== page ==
Courses Taught
  • Hist 104: Western Civilization to 1650
  • Hist 105: Western Civilization since 1650
  • Hist 110: United States History to 1877
  • Hist 111: United States History since 1877
Paul Geck
  • Office: FH 147
  • Office Hours: MW 9-9:50am & 3-4:30pm, & by appt.
  • Phone: 707-826-4989
  • Email: pjg13@humboldt.edu

Dakota Hamilton Lecturer

D.Phil., Oxford University

As a humanist I firmly believe that students cannot understand the past without consulting a broad context. This is why the liberal arts – literature, music, art, philosophy, religion, and the sciences – feature so prominently in my classes. Students who are well educated in a variety of subjects¬¬ will be well prepared for the modern world, whether it’s getting a job or simply living life as fully as possible. Critical thinking and writing is emphasized in all of my classes, as these are the key skills that will help students navigate and understand the rapid changes they will face throughout their lives.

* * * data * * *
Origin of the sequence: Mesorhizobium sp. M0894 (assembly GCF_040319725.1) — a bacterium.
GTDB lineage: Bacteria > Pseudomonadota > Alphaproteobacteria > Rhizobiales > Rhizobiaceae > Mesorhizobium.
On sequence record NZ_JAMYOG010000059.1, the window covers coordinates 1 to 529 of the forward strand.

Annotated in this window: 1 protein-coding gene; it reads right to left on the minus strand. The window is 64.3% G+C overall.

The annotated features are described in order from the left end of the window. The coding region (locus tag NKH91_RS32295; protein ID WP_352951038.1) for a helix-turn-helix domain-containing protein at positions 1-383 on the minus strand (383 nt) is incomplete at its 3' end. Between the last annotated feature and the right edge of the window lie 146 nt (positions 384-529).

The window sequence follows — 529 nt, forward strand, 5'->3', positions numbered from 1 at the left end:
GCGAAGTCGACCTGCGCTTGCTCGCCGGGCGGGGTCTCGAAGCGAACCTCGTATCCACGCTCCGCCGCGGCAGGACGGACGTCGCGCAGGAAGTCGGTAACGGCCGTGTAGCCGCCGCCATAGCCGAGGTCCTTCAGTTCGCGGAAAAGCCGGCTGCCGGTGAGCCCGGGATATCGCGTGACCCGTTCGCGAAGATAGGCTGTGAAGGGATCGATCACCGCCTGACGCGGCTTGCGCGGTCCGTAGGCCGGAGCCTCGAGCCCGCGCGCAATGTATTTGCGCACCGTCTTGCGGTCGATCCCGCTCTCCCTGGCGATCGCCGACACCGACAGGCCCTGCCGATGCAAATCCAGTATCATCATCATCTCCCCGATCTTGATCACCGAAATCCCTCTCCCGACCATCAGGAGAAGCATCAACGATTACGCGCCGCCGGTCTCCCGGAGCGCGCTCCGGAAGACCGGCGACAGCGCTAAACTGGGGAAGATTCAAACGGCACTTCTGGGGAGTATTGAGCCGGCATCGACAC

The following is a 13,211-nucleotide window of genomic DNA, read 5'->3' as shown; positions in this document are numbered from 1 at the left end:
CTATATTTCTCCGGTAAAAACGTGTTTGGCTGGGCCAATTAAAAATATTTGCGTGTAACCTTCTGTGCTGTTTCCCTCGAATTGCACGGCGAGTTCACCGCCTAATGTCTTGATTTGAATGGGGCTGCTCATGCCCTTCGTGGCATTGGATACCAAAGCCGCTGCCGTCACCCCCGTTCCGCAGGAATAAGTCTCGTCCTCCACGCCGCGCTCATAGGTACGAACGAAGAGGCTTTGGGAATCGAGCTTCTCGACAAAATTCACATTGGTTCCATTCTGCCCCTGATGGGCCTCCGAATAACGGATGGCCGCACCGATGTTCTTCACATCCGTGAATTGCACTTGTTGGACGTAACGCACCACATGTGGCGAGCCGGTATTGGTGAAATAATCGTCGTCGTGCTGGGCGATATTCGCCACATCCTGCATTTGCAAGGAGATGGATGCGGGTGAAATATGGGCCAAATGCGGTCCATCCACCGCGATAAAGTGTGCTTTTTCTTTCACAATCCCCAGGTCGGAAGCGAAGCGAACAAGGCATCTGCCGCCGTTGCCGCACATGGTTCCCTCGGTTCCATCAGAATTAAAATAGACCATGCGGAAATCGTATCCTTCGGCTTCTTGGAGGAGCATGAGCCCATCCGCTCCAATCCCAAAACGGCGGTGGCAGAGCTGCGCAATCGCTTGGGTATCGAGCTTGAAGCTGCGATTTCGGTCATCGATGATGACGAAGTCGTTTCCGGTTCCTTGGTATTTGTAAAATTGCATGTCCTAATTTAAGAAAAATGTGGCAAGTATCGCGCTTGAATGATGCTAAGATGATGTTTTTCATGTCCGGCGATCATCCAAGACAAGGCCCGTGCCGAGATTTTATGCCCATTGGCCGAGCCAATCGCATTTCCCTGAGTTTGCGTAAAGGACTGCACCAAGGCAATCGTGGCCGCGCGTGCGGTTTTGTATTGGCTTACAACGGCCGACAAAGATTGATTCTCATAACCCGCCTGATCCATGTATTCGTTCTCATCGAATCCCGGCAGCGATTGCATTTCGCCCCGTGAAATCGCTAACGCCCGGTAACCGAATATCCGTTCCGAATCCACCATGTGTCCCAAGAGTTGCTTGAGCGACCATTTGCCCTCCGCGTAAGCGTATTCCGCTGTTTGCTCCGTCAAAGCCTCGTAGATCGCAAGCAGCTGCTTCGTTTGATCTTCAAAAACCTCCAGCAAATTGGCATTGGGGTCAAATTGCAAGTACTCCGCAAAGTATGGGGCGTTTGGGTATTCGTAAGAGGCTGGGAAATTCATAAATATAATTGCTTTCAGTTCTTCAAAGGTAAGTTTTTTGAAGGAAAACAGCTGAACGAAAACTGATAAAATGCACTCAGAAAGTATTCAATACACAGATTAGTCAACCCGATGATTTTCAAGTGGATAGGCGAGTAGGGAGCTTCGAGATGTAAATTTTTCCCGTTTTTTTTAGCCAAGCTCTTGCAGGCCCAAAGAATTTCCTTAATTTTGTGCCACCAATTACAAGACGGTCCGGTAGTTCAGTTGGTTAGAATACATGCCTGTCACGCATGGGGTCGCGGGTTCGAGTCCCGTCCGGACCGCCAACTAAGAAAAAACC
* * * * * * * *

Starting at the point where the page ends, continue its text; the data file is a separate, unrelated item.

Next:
Courses Taught
  • HIST 104: Western Civilization since 1650
  • HIST 105: Western Civilization from 1650 to Present
  • HIST 210: Historical Methods
  • HIST 311: World History to 1750
  • HIST 312: World History since 1750
  • HIST 314: Ancient Greece
  • HIST 315: Ancient Rome
  • HIST 322: The Age of Knights and Monks
  • HIST 349: Renaissance and Reformation Europe
  • HIST 354: Modern Britain
  • HIST 392: Special Topics in European History – Women in Europe
Dakota Hamilton
  • Office: FH 157
  • Office Hours: WF 10-10:30am & by appt.
  • Phone: 707-826-5765
  • Email: dlh7003@humboldt.edu

Benjamin Marschke Professor

Ph.D., University of California, Los Angeles